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Healthcare merger mania strikes again in Boston


It should never be assumed that a major corporate entity in healthcare is motivated by the need to create lower costs or be price transparent for patients.

Another day, another merger in healthcare.  This time, the second and third-largest insurers in Massachusetts, Harvard Pilgrim Health Plan and Tufts Health Plan, seek to combine forces to create a company serving several million patients in New England.  Merger mania has infected the American healthcare system, and Boston is its most recent epicenter.  The flag waved by many of those doing it is that consolidation helps patients.  In the Harvard Pilgrim-Tufts case, it is tempting to acknowledge that the possibility exists to pass reduced prices onto consumers from two insurance companies that combine into one.  After all, that is one less highly paid CEO, one less group of C-Suite executives and vice presidents of this or that running around, and potentially stronger negotiating leverage vis-a-vis equally monopolistic insurers, hospital systems, and physician groups. 

The urban legends that are propagated to support merging these and other companies, assertions that include creating lower prices for consumers, economies of scale opportunities, reduced administrative costs, and greater negotiating leverage for patients do not hold up when we look at the existing evidence.  That evidence shows that healthcare consolidation, whether it is providers like hospitals or financers like insurance companies, often leads to higher prices in the geographic markets in which they occur, particularly when those markets are highly concentrated, like the Boston area.

It should never be assumed that a major corporate entity in healthcare, whether it labels itself “for-profit” or “non-profit” is motivated by the need to create lower costs or be price transparent for patients.  This is what makes healthcare so frustrating.  After all, retailers like Amazon do see it as part of their business to deliver better price transparency.  Part of the healthcare industry’s problem is there is no major strategic reason at present for a business to be price transparent.  I read all the time about why patients do not really want to use pricing information, and that the average consumer cannot easily compare the “value” of what they are getting even when they see prices, be it for health insurance coverage or a gall bladder removal.  These realities are only potentially true to the extent that no one is educating patients on how various healthcare services or insurance products should be priced; no one is deciding on what a “fair” price is; and there is little comparison pricing for the same services or products.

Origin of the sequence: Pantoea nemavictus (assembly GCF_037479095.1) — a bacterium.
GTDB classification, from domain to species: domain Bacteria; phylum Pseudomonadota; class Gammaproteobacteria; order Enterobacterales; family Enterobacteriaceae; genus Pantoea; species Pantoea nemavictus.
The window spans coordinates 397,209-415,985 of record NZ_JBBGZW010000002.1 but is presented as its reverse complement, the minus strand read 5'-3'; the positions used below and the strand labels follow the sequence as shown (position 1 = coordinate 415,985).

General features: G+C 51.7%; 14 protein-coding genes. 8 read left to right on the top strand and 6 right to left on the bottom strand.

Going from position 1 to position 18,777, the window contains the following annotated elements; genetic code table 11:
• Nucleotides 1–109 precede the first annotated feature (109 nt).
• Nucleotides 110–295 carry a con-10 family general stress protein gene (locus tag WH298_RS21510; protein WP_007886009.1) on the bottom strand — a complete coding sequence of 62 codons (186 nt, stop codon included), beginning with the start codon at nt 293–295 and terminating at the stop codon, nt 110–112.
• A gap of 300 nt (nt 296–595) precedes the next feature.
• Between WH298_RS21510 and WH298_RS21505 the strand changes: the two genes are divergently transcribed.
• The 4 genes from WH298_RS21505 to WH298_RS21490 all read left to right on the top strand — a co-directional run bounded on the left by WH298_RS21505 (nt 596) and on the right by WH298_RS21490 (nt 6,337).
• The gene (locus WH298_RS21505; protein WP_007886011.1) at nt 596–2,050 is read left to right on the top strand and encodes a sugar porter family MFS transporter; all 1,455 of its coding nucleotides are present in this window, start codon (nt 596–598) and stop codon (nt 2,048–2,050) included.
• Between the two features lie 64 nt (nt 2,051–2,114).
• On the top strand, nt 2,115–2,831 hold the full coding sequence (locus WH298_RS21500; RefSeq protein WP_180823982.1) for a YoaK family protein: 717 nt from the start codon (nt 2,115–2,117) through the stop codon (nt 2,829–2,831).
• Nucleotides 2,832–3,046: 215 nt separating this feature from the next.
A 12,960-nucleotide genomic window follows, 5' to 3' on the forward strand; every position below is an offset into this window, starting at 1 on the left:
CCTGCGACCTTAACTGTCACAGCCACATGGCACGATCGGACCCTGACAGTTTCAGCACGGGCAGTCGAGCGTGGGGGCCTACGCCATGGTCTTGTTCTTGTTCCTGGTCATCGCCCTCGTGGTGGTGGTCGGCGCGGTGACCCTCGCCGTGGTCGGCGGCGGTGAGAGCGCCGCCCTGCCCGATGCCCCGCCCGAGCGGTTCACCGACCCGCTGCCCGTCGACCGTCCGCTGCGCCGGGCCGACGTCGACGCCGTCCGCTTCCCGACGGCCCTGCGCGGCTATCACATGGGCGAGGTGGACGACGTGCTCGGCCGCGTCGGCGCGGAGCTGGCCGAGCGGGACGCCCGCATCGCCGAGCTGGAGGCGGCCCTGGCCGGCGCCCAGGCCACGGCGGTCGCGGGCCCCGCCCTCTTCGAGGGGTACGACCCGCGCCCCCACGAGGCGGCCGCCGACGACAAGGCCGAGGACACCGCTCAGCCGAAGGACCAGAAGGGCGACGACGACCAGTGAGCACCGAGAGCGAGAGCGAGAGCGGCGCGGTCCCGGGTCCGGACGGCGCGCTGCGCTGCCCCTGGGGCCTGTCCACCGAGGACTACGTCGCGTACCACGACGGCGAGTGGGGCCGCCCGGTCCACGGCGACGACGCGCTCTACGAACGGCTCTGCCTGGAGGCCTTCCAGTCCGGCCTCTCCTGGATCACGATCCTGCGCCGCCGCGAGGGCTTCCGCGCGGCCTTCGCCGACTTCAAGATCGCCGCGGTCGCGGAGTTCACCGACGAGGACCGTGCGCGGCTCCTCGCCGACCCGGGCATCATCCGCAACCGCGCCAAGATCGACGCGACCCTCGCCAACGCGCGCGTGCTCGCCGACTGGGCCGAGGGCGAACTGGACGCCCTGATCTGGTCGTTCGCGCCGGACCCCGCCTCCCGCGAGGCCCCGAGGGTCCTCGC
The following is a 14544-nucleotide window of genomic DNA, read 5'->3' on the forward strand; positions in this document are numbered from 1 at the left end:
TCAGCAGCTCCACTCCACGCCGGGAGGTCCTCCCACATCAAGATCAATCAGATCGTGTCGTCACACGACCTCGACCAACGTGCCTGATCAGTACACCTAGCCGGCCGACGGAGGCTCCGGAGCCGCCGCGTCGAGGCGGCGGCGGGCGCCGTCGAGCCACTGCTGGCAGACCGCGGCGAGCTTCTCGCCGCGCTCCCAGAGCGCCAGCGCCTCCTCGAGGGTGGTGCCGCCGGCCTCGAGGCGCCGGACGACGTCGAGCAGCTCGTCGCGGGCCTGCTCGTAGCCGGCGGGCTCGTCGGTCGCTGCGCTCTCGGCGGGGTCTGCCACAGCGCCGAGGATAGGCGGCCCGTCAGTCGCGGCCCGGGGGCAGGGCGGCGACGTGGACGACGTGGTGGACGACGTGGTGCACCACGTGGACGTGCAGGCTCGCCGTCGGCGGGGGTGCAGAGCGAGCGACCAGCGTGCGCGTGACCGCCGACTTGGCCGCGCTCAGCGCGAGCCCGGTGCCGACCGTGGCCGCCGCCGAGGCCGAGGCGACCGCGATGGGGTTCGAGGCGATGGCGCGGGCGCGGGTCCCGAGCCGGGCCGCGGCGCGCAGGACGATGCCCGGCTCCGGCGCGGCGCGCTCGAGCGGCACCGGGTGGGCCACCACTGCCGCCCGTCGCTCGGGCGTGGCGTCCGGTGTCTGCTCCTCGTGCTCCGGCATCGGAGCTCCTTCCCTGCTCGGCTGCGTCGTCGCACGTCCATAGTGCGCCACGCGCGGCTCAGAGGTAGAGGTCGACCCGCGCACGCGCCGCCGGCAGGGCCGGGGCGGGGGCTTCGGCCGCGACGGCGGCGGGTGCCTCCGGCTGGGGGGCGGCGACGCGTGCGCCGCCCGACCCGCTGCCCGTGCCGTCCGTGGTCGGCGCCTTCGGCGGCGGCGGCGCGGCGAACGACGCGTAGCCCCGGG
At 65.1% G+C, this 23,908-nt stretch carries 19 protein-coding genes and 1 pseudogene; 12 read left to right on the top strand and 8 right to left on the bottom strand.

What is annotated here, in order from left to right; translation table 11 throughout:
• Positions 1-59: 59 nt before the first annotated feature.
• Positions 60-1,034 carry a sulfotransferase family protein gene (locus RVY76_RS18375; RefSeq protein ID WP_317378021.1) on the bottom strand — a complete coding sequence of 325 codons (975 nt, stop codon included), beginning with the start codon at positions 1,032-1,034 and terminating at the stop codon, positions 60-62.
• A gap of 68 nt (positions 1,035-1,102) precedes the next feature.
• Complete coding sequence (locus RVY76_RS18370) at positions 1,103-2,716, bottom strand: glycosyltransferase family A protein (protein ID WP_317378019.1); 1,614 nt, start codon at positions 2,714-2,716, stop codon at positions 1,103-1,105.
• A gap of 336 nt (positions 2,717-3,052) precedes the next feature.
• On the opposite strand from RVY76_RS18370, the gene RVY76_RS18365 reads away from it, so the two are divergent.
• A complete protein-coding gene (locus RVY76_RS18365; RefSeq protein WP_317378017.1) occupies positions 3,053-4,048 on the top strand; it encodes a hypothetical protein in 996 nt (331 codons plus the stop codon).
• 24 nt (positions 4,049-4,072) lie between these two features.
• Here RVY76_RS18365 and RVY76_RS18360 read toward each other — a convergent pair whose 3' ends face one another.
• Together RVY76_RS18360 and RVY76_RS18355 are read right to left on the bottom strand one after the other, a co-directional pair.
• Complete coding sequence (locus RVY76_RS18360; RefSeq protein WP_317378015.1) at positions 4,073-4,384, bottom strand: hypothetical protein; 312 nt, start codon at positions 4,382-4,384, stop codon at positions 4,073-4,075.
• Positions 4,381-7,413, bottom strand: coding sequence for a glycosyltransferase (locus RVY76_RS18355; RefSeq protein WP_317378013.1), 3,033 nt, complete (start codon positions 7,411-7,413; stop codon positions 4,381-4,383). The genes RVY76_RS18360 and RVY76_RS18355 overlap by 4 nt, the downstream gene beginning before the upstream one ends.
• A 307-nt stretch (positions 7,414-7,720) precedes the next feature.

There is nothing about an insurance company merger, or a bigger insurance company with more market power, that de facto solves these problems for the patient.  What this particular healthcare merger is more about is what all of them are about these days-trying to protect one’s corporate self from other large competitors to preserve profit margins; extend the company brand; and grow market share by capturing patients into a “one-stop shop” buying and selling environment where they will be incentivized to keep all of their business within a single healthcare conglomerate.  These are key drivers of CVS’ acquisition of Aetna, Beth Israel’s merger with Lahey Clinic, heck, every recent merger and acquisition in healthcare.  These motives are reflective of cold-blooded retail thinking, now all the rage in our healthcare system.  Yet absent from the industry are the other components that true retail environments bring to the table, the ones that actually help consumers, such as the price transparency mentioned above, greater consumer choice, and sharper attention to customer wants, needs, and preferences. 

Boston healthcare today is in the same place as American healthcare.  We spend a lot and underperform for the size of the investment.  Hospitals, doctors, pharmacy chains, and insurance plans all say that they need to merge and get bigger and more powerful, because the other guy is doing it.  Yet, the availability of healthcare services grows scarcer, patients are paying more out-of-pocket, and administrative costs never seem to go down meaningfully, despite all this consolidation. 

What’s the answer?  It’s complex for sure, but here are some no-brainer policy principles to follow-stop reducing competition in healthcare marketplaces by letting the big get even bigger.  Do not buy into specious arguments about how a merger will lead to lower prices or higher quality for consumers without actually requiring those merging to provide a concrete, time-sensitive plan, with accountable metrics, for how specifically the merged company will do so.  For each merger approved, also find alternative ways to spur real competition by incentivizing disruptors who are not part of the status quo.  Most importantly, put more of what patients want into the policy discussions and regulatory process. 

For now, we need to dispense with this unfounded idea that mergers in healthcare are good for patients.  They are good for the companies doing them, and until further notice, that is about it.

Timothy Hoff, PhD is Professor of Management, Healthcare Systems, and Health Policy at Northeastern University in Boston, A Visiting Associate Fellow and Associate Scholar at Oxford University, and author of the book, “Next in Line:  Lowered Care Expectations in the Age of Retail- and Value-Based Health”, published by Oxford University Press.

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